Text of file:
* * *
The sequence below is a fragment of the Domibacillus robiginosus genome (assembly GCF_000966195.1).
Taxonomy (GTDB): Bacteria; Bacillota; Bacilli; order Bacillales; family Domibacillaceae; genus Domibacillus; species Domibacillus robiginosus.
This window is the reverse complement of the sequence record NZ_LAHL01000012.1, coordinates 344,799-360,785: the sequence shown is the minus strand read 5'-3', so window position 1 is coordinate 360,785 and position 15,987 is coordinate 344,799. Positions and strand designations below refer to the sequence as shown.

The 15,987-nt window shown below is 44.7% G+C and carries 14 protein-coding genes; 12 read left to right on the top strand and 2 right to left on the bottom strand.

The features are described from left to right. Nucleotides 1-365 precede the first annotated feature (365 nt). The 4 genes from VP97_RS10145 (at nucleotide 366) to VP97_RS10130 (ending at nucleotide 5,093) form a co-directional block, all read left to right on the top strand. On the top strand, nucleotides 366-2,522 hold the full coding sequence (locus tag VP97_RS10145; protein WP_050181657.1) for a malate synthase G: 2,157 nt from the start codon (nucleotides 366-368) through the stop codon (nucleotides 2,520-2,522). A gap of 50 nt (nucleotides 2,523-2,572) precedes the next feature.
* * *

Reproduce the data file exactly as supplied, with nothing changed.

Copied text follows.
The sequence below is a fragment of the Domibacillus robiginosus genome (assembly GCF_000966195.1).
Taxonomy (GTDB): Bacteria; Bacillota; Bacilli; order Bacillales; family Domibacillaceae; genus Domibacillus; species Domibacillus robiginosus.
This window is the reverse complement of the sequence record NZ_LAHL01000012.1, coordinates 344,799-360,785: the sequence shown is the minus strand read 5'-3', so window position 1 is coordinate 360,785 and position 15,987 is coordinate 344,799. Positions and strand designations below refer to the sequence as shown.

The 15,987-nt window shown below is 44.7% G+C and carries 14 protein-coding genes; 12 read left to right on the top strand and 2 right to left on the bottom strand.

The features are described from left to right. Nucleotides 1-365 precede the first annotated feature (365 nt). The 4 genes from VP97_RS10145 (at nucleotide 366) to VP97_RS10130 (ending at nucleotide 5,093) form a co-directional block, all read left to right on the top strand. On the top strand, nucleotides 366-2,522 hold the full coding sequence (locus tag VP97_RS10145; protein WP_050181657.1) for a malate synthase G: 2,157 nt from the start codon (nucleotides 366-368) through the stop codon (nucleotides 2,520-2,522). A gap of 50 nt (nucleotides 2,523-2,572) precedes the next feature.